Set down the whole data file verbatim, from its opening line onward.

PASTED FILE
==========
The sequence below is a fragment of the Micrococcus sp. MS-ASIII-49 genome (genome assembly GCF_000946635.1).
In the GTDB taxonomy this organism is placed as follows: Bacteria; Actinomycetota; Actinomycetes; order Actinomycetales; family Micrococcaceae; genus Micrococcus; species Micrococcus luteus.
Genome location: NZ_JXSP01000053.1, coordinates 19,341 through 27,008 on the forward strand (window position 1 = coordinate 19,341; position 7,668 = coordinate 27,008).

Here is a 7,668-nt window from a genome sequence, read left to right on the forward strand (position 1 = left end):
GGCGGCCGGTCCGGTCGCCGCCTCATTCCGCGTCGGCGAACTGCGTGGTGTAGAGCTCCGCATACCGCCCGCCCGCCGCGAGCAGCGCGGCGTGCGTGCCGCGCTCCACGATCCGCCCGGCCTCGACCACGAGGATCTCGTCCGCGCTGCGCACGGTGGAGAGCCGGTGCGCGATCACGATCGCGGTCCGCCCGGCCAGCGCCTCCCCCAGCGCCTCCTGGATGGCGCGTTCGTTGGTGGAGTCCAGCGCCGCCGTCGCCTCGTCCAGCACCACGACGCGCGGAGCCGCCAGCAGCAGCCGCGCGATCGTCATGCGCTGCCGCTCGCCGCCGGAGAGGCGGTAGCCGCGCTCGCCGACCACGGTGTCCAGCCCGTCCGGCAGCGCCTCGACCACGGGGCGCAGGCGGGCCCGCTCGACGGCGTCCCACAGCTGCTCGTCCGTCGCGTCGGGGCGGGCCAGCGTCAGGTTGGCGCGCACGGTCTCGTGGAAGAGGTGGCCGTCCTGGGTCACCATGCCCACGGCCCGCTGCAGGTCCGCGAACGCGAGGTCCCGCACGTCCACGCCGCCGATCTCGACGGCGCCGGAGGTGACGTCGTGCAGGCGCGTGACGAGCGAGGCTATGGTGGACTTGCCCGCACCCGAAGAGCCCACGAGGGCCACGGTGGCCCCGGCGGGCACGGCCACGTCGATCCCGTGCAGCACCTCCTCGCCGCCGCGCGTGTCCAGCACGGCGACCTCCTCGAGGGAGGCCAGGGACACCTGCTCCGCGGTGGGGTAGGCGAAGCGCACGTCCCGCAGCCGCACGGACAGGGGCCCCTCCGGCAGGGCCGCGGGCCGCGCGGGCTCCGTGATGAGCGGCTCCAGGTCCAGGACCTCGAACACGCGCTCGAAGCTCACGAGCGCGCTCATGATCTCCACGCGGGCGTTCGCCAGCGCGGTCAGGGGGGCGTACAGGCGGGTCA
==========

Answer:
The sequence below is a fragment of the Micrococcus sp. MS-ASIII-49 genome (genome assembly GCF_000946635.1).
In the GTDB taxonomy this organism is placed as follows: Bacteria; Actinomycetota; Actinomycetes; order Actinomycetales; family Micrococcaceae; genus Micrococcus; species Micrococcus luteus.
Genome location: NZ_JXSP01000053.1, coordinates 19,341 through 27,008 on the forward strand (window position 1 = coordinate 19,341; position 7,668 = coordinate 27,008).

Here is a 7,668-nt window from a genome sequence, read left to right on the forward strand (position 1 = left end):
GGCGGCCGGTCCGGTCGCCGCCTCATTCCGCGTCGGCGAACTGCGTGGTGTAGAGCTCCGCATACCGCCCGCCCGCCGCGAGCAGCGCGGCGTGCGTGCCGCGCTCCACGATCCGCCCGGCCTCGACCACGAGGATCTCGTCCGCGCTGCGCACGGTGGAGAGCCGGTGCGCGATCACGATCGCGGTCCGCCCGGCCAGCGCCTCCCCCAGCGCCTCCTGGATGGCGCGTTCGTTGGTGGAGTCCAGCGCCGCCGTCGCCTCGTCCAGCACCACGACGCGCGGAGCCGCCAGCAGCAGCCGCGCGATCGTCATGCGCTGCCGCTCGCCGCCGGAGAGGCGGTAGCCGCGCTCGCCGACCACGGTGTCCAGCCCGTCCGGCAGCGCCTCGACCACGGGGCGCAGGCGGGCCCGCTCGACGGCGTCCCACAGCTGCTCGTCCGTCGCGTCGGGGCGGGCCAGCGTCAGGTTGGCGCGCACGGTCTCGTGGAAGAGGTGGCCGTCCTGGGTCACCATGCCCACGGCCCGCTGCAGGTCCGCGAACGCGAGGTCCCGCACGTCCACGCCGCCGATCTCGACGGCGCCGGAGGTGACGTCGTGCAGGCGCGTGACGAGCGAGGCTATGGTGGACTTGCCCGCACCCGAAGAGCCCACGAGGGCCACGGTGGCCCCGGCGGGCACGGCCACGTCGATCCCGTGCAGCACCTCCTCGCCGCCGCGCGTGTCCAGCACGGCGACCTCCTCGAGGGAGGCCAGGGACACCTGCTCCGCGGTGGGGTAGGCGAAGCGCACGTCCCGCAGCCGCACGGACAGGGGCCCCTCCGGCAGGGCCGCGGGCCGCGCGGGCTCCGTGATGAGCGGCTCCAGGTCCAGGACCTCGAACACGCGCTCGAAGCTCACGAGCGCGCTCATGATCTCCACGCGGGCGTTCGCCAGCGCGGTCAGGGGGGCGTACAGGCGGGTCA